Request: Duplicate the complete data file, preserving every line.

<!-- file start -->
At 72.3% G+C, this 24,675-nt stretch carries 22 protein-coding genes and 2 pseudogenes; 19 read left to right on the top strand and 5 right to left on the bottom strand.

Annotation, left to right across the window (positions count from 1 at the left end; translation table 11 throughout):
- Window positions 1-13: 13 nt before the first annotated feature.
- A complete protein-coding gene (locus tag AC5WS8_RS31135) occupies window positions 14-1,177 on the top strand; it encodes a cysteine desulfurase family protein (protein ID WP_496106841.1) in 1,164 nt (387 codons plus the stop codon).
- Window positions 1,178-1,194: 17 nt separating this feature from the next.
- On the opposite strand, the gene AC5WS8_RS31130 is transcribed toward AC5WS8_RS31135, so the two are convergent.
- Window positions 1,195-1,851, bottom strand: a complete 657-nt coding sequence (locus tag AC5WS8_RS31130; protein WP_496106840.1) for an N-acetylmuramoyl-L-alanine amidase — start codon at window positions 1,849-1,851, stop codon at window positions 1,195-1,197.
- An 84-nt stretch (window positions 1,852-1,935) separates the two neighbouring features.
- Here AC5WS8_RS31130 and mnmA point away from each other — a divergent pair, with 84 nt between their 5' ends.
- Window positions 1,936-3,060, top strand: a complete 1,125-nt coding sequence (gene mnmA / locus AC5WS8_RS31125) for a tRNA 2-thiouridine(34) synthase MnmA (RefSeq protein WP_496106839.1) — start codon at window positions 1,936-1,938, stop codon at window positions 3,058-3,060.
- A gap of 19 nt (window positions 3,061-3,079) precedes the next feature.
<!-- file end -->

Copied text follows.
At 72.3% G+C, this 24,675-nt stretch carries 22 protein-coding genes and 2 pseudogenes; 19 read left to right on the top strand and 5 right to left on the bottom strand.

Annotation, left to right across the window (positions count from 1 at the left end; translation table 11 throughout):
- Window positions 1-13: 13 nt before the first annotated feature.
- A complete protein-coding gene (locus tag AC5WS8_RS31135) occupies window positions 14-1,177 on the top strand; it encodes a cysteine desulfurase family protein (protein ID WP_496106841.1) in 1,164 nt (387 codons plus the stop codon).
- Window positions 1,178-1,194: 17 nt separating this feature from the next.
- On the opposite strand, the gene AC5WS8_RS31130 is transcribed toward AC5WS8_RS31135, so the two are convergent.
- Window positions 1,195-1,851, bottom strand: a complete 657-nt coding sequence (locus tag AC5WS8_RS31130; protein WP_496106840.1) for an N-acetylmuramoyl-L-alanine amidase — start codon at window positions 1,849-1,851, stop codon at window positions 1,195-1,197.
- An 84-nt stretch (window positions 1,852-1,935) separates the two neighbouring features.
- Here AC5WS8_RS31130 and mnmA point away from each other — a divergent pair, with 84 nt between their 5' ends.
- Window positions 1,936-3,060, top strand: a complete 1,125-nt coding sequence (gene mnmA / locus AC5WS8_RS31125) for a tRNA 2-thiouridine(34) synthase MnmA (RefSeq protein WP_496106839.1) — start codon at window positions 1,936-1,938, stop codon at window positions 3,058-3,060.
- A gap of 19 nt (window positions 3,061-3,079) precedes the next feature.